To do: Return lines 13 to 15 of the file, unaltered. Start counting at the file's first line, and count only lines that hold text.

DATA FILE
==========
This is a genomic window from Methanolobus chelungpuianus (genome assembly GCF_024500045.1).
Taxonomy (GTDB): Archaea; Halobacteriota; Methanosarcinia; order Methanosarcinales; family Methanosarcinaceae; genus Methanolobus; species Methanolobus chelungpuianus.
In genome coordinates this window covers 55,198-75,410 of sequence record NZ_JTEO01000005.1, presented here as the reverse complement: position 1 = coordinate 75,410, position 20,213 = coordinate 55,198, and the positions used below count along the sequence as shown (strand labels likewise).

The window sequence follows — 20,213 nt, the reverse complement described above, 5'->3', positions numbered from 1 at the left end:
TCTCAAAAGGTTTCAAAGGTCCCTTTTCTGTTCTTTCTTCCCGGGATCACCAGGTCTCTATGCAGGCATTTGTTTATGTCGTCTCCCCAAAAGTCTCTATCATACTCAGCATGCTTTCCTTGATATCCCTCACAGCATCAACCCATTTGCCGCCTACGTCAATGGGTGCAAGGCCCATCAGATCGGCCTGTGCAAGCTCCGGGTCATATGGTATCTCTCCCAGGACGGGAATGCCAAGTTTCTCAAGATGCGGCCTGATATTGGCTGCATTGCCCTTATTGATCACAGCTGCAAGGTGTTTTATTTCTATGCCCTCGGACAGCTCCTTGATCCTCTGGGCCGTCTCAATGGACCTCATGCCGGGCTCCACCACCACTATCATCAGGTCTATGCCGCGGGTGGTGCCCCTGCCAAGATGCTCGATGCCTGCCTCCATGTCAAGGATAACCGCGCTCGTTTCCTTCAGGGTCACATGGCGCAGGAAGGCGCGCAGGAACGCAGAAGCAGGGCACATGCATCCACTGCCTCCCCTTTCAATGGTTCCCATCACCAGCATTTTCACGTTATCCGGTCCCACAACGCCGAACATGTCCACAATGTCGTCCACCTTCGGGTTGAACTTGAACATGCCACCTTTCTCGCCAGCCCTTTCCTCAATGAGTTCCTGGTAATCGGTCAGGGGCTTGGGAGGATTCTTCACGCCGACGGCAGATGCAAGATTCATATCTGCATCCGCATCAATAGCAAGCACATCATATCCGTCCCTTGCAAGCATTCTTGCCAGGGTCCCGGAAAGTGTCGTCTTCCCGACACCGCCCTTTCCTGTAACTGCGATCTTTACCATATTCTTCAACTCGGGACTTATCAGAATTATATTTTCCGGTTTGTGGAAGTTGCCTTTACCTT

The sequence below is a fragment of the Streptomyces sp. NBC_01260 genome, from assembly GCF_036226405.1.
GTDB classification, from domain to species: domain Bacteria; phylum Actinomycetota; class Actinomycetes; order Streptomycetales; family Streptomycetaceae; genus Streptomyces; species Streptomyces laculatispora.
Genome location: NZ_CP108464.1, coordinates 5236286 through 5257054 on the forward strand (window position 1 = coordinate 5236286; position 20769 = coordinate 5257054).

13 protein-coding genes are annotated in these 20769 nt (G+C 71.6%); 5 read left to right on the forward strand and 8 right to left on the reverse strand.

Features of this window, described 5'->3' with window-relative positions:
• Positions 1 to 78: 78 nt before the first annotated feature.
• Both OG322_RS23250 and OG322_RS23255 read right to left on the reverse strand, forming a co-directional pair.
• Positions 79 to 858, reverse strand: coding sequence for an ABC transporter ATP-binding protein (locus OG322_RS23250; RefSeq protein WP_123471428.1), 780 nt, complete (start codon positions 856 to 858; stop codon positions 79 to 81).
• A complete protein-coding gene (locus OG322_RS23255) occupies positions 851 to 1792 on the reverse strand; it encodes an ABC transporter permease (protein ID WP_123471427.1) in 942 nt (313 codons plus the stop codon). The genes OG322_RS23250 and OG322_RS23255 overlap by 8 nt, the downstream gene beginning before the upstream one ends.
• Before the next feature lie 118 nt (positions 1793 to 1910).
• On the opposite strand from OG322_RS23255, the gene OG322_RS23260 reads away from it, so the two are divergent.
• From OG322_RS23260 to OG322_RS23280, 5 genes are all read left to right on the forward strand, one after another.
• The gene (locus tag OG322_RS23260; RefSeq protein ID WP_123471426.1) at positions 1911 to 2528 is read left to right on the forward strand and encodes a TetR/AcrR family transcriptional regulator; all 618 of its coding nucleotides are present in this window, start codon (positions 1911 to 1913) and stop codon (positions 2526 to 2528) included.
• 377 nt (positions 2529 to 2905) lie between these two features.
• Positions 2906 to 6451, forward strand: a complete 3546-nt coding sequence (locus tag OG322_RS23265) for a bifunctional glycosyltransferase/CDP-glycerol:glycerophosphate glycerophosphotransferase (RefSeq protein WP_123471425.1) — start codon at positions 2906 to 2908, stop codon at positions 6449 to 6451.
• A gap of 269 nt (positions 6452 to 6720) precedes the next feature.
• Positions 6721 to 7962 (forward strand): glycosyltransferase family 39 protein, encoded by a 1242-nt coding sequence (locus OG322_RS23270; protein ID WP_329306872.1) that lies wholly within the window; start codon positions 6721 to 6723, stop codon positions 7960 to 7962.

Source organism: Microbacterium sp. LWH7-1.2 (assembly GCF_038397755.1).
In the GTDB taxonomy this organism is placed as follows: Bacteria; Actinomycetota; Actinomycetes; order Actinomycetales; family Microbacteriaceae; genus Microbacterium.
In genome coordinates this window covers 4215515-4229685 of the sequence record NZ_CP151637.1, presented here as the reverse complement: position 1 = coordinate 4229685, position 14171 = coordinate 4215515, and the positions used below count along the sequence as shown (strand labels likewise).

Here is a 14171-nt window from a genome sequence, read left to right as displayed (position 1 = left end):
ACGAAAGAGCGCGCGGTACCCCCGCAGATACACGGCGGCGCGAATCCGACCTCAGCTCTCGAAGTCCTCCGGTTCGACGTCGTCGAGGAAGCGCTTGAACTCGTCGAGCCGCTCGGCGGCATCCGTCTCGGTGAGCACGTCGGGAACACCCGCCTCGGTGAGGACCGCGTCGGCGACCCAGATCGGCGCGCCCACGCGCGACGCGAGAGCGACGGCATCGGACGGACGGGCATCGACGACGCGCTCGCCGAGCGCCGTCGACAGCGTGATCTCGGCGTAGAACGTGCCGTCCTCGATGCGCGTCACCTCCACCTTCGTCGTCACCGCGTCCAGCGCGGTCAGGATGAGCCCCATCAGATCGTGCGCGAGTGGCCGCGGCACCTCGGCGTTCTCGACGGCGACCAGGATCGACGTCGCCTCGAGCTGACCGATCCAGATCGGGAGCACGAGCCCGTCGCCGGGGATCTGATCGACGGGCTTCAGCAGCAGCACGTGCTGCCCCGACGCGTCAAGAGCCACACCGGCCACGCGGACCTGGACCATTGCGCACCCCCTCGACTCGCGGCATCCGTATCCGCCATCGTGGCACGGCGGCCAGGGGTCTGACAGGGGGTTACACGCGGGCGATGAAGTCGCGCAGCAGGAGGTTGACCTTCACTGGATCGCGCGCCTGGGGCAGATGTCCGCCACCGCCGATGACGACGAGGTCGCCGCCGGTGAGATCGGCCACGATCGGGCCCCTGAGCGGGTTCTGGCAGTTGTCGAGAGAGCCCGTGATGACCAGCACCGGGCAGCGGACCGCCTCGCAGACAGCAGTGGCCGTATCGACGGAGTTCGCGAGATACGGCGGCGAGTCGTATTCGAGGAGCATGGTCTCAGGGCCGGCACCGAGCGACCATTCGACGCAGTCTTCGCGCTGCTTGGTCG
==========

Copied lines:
• Positions 79 to 858, reverse strand: coding sequence for an ABC transporter ATP-binding protein (locus OG322_RS23250; RefSeq protein WP_123471428.1), 780 nt, complete (start codon positions 856 to 858; stop codon positions 79 to 81).
• A complete protein-coding gene (locus OG322_RS23255) occupies positions 851 to 1792 on the reverse strand; it encodes an ABC transporter permease (protein ID WP_123471427.1) in 942 nt (313 codons plus the stop codon). The genes OG322_RS23250 and OG322_RS23255 overlap by 8 nt, the downstream gene beginning before the upstream one ends.
• Before the next feature lie 118 nt (positions 1793 to 1910).